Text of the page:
Kolonialismi murtuu Aasiassa – sata vuotta Filippiinien vallankumouksesta

Seminaarin 26.4.1997 aineisto

10.00Katsaus Filippiinien vallankumoukseen 1896-98 ja itsenäisyyteen – Katipunanin historia
Toimittaja Sami Noponen ja kehittämiskonsultti Pekka Borg, Filippiinit-seura ry
11.20Japanin vaikutus Kaakkois-Aasian itsenäisyysliikkeisiin 1940-luvulla
Fil. yo Tove Selin, Aasian ystävät ry
13.15The Stolen Revolutions in the Philippines
Manuel Montes, Ph. D. Economy, UNU Wider-Institute
14.00An Exceptional Colonialism? U. S. Education in the Turn of the Century in the Philippines (ks. alla)
Jane Margold, Ph. D. Helsingin yliopiston kulttuuriantropologian laitos
14.30Naiset Filippiinien vallankumouksessa
Diakoni Sari Nurminen ja kirjailija Riitta Vartti, Filippiinit-seura ry

Seminaarin järjestäjät

  • Filippiinit-seura ry
  • Aasian ja Afrikan kielten ja kulttuurien laitos, Helsingin yliopisto
  • Iberoamerikkalainen keskus, Helsingin yliopisto
  • Aasian ystävät ry
  • Suomen Ekumeenisen Kasvatuksen Yhdistys ry (SEKY)

Jane Margold

Abstract for

“An Exceptional Colonialism? U.S. Education in the
Turn-of-the-Century Philippines.”

In 1898, when the U.S. laid claim to the Philippines, American schoolteachers were shipped to the archipelago before the fighting had entirely ceased. The provison of education to the Philippine masses was a cornerstore of U.s. policy in the Philippines and — in the view of the colonial administration — mae the American brand of colonialism “exceptional” and unique. No European imperial power had offered indigenous peoples such an extensive system of free primary schooling. Yet, as this paper argues, it was not the U.S. colonial government alone that determined the impact of the expanded opportunities for education. The American schoolteachers, strategically situated so that they could act as agents of social pacificatio all over the archipelago, were often days or weeks away from Manila’s office of education. The teachers were forced to fashion their own responses to local conditions, drawing upon the ontradictory, shifting values of a country newly in search of empire.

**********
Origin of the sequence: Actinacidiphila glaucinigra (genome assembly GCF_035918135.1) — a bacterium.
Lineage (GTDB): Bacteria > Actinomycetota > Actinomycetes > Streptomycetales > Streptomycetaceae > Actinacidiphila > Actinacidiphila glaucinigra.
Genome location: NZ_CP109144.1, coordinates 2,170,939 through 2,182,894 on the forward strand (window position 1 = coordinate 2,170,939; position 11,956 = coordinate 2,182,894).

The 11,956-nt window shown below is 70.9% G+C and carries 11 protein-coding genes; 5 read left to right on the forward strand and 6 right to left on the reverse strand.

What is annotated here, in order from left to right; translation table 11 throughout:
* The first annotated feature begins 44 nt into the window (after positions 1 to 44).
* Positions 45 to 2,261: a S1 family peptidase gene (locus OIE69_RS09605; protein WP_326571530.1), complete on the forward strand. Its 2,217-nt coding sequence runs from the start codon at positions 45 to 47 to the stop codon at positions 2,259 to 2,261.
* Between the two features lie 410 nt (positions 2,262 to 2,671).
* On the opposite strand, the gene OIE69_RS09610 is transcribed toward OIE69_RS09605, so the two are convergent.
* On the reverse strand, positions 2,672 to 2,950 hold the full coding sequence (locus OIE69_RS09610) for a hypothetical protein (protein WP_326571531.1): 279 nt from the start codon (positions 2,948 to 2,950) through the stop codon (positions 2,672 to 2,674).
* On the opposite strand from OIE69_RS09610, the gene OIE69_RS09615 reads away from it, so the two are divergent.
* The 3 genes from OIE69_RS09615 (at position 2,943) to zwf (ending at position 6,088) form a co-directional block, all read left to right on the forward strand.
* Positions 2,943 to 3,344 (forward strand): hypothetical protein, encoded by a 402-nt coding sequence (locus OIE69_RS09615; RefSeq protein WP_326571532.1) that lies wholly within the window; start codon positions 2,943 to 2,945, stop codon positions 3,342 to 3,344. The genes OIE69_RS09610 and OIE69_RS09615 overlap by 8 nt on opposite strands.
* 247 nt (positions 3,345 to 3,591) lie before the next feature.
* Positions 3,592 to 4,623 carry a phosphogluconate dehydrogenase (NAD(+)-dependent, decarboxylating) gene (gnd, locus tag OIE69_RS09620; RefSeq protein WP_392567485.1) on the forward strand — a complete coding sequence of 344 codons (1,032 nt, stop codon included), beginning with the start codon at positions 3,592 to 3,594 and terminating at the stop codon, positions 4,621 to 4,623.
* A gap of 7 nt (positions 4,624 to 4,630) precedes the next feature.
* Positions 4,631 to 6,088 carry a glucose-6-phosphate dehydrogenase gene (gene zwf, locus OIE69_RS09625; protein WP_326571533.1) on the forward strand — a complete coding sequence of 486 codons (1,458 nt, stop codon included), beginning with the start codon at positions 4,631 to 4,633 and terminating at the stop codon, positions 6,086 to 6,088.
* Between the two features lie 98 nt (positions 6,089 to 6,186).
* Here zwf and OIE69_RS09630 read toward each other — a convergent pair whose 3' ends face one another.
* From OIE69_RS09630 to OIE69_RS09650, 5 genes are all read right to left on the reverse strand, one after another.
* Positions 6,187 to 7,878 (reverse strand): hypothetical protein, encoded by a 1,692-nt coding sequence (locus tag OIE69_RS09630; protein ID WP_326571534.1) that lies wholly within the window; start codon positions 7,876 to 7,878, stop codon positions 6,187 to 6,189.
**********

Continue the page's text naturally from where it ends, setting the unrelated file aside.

Contemporary social analysts direct our attention to the many ways in which subordinate groups reinterpret the ideologies of the powerful. Less examined, however, are the resistances and blockages thrown in the path of official intention by those who are not at the bottom of social hierarchies, but at mid-levels, as the teachers were. By focusing upon the teachers’ practices, then, the paper seeks a more nuanced understanding of the type of colonialism the Americans imposed upon the Filipinos. As we will see, there were disjunctures and inconsistencies in U.S. colonial policy — between the state and its human agents, and between the two poles of naked imperialism and a deeply-felt, if naive, progressivism on the part of the colonial administrators.

Lue lisää –

Margold, Jane A. (1996). An Exceptional Colinalism: U. S. Thomasites in the Turn-of-the-Century Philippines. Suomen antropologi 4 / 1996.